The last decade or so of worldwide culture has been defined by one thing: immediate and growing access to data. The biggest change is, of course, the shift from old-fashioned cell phones to smartphones, giving users in every geographical and economic niche access to the width and breadth of the internet everywhere they go. A recent analytical report has put that cultural shift into clear focus: half the people on the planet now own a smartphone. Read More
Google Fiber is high-speed internet the likes of which most of us can only dream of. For a handful of states, Google's effort to get people online faster is already a reality. Roughly six metros are set to get the experience at some point in the future. Another dozen are being considered, and today Google has announced Dallas as the latest city to make that list. Read More
Google's initiative to put privacy and security back into the hands of users through a revised permission system has received generally positive responses. It's no secret that this approach closely matches the way iOS prompts users for access to things like the contacts or location. Aside from the possibility that permission requests could become annoying with too much frequency, this has proven to be a pretty effective approach. However, since the announcement, one sticking point seems to have emerged around access to the Internet. As it turns out, users will never be asked to grant access to the outside world, and it's not even possible to revoke it, even if they wanted to. Read More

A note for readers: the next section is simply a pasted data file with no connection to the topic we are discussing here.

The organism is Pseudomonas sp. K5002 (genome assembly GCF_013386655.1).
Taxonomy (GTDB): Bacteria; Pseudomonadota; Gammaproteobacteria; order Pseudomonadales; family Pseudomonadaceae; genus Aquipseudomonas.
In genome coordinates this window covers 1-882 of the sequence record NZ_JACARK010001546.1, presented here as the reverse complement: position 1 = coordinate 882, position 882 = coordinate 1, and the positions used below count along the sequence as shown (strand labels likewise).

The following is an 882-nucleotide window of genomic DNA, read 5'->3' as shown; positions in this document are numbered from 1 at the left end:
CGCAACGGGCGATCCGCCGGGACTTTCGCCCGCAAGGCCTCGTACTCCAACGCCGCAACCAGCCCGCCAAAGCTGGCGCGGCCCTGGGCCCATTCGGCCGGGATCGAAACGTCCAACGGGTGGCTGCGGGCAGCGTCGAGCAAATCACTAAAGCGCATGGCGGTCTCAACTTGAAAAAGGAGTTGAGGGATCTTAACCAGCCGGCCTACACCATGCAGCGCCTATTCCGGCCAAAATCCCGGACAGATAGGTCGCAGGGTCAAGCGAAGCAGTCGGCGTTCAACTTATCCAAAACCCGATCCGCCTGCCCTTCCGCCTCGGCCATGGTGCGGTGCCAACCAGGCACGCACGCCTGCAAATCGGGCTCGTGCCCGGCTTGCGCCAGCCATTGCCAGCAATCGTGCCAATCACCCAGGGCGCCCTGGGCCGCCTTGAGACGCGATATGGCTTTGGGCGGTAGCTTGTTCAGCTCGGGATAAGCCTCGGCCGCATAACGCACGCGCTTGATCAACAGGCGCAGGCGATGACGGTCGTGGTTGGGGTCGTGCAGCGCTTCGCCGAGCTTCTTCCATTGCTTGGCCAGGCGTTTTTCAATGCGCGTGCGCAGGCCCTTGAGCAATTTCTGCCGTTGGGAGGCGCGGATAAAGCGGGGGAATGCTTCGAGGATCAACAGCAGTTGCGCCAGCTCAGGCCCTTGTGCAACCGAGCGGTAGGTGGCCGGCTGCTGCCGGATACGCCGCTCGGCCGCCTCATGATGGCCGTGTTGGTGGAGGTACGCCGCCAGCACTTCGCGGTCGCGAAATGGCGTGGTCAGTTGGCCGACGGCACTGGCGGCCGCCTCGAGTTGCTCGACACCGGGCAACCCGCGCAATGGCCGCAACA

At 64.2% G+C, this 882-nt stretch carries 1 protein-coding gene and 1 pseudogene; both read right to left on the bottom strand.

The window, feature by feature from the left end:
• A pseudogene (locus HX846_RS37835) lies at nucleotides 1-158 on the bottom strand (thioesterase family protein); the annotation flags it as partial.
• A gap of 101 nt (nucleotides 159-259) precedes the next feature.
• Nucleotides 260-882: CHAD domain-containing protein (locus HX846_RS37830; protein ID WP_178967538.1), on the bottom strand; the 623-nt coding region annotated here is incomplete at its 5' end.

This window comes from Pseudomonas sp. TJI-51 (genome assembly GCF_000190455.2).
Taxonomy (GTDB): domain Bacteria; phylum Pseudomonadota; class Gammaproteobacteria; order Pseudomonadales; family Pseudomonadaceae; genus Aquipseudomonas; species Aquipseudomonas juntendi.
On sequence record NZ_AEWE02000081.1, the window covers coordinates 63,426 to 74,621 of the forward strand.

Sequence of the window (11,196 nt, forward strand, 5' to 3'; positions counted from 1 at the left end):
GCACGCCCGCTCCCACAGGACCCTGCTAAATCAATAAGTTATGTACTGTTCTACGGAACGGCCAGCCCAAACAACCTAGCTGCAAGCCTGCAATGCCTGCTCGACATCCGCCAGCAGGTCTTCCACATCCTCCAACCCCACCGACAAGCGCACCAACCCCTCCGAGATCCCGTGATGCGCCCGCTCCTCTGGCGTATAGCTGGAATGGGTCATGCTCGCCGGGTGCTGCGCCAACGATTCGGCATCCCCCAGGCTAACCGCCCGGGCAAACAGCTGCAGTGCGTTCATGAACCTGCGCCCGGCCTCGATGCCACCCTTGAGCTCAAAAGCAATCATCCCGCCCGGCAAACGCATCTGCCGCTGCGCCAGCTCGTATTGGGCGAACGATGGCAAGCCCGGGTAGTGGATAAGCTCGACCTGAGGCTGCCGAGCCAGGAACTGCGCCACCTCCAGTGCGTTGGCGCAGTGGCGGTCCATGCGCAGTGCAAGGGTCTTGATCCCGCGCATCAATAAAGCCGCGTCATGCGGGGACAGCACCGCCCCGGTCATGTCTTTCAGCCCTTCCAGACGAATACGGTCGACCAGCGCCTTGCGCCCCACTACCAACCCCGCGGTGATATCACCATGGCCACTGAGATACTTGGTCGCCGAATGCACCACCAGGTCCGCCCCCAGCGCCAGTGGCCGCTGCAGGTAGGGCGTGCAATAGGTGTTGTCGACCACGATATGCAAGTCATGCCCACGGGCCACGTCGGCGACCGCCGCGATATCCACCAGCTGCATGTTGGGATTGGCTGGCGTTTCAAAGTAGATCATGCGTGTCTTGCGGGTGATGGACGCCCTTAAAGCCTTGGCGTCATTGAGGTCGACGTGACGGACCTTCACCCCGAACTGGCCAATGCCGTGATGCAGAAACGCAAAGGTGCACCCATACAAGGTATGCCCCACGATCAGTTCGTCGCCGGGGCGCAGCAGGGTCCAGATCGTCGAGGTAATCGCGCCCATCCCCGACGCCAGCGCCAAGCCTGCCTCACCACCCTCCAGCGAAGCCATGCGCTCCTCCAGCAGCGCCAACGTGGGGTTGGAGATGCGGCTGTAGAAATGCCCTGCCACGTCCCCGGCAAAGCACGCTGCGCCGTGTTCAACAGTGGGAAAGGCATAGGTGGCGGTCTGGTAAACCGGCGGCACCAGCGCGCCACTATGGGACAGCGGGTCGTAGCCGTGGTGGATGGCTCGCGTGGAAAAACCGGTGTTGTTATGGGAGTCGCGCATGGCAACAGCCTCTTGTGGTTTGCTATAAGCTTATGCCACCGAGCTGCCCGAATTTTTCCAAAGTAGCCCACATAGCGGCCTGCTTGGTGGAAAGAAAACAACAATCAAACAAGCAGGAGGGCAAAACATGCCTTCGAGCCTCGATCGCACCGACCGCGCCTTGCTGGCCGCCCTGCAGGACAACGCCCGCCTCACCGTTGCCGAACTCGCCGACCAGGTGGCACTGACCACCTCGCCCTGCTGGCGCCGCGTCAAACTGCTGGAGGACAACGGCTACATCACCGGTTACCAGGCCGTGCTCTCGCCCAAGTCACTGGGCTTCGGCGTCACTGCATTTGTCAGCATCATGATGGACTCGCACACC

Feel free to file this one under amusing. You know those balloons Google started releasing into the stratosphere several years ago in an experimental attempt to expand Internet access? Apparently a certain Android app is able to pick them up. A reader submitted these screenshots of Flightradar24 tracking one of Google's Project Loon balloons.
In this case, the helium balloon was spotted hovering somewhere off the coast of Brazil at an altitude of 53,600 feet. Read More
Dear residents of Atlanta, Charlotte, Nashville, and Raleigh-Durham—I now hate you. I am not alone in my unremitting dislike of you. Indeed, most of the web now despises you and your upcoming access to the holy grail of internet access, Google Fiber. Yes, Google is rolling fiber out to these four metro areas in the coming months. Congratulations, jerks.
To the residents of Kansas City, Kansas and Kansas City, Missouri: we hate you. Sincerely, every Internet user in the United States.
We've known about Google's plan to roll out its very first fiber optical Internet and cable service in the twin Midwestern cities for months, but today the full scope of Google's plans has been revealed on the fiber.google.com page. The options are staggering, the technology is drool-inducing, and the extras are enough to make even Google I/O attendees jealous. Beginning in September, Google will begin to roll out its fiber to neighborhoods in both cities that have rallied enough residents to request the service on the Google Fiber website. Read More
An interesting little tidbit came across to us in an otherwise ordinary posting on Amazon's app developers' blog. While developers will have the option to use DRM or not in their apps, those that do use the digital licensing service may present problems for those users who are temporarily without an internet connection.
Comparing it to the way Amazon currently handles the storing of Kindle books, the curious part of the post reads:
"Any app that has Amazon DRM applied to it will require users to have installed and signed-in to the Amazon Appstore client to access the app. When an app is accessed by the user, it will verify with the Amazon Appstore device service as to whether the user has an entitlement to the app.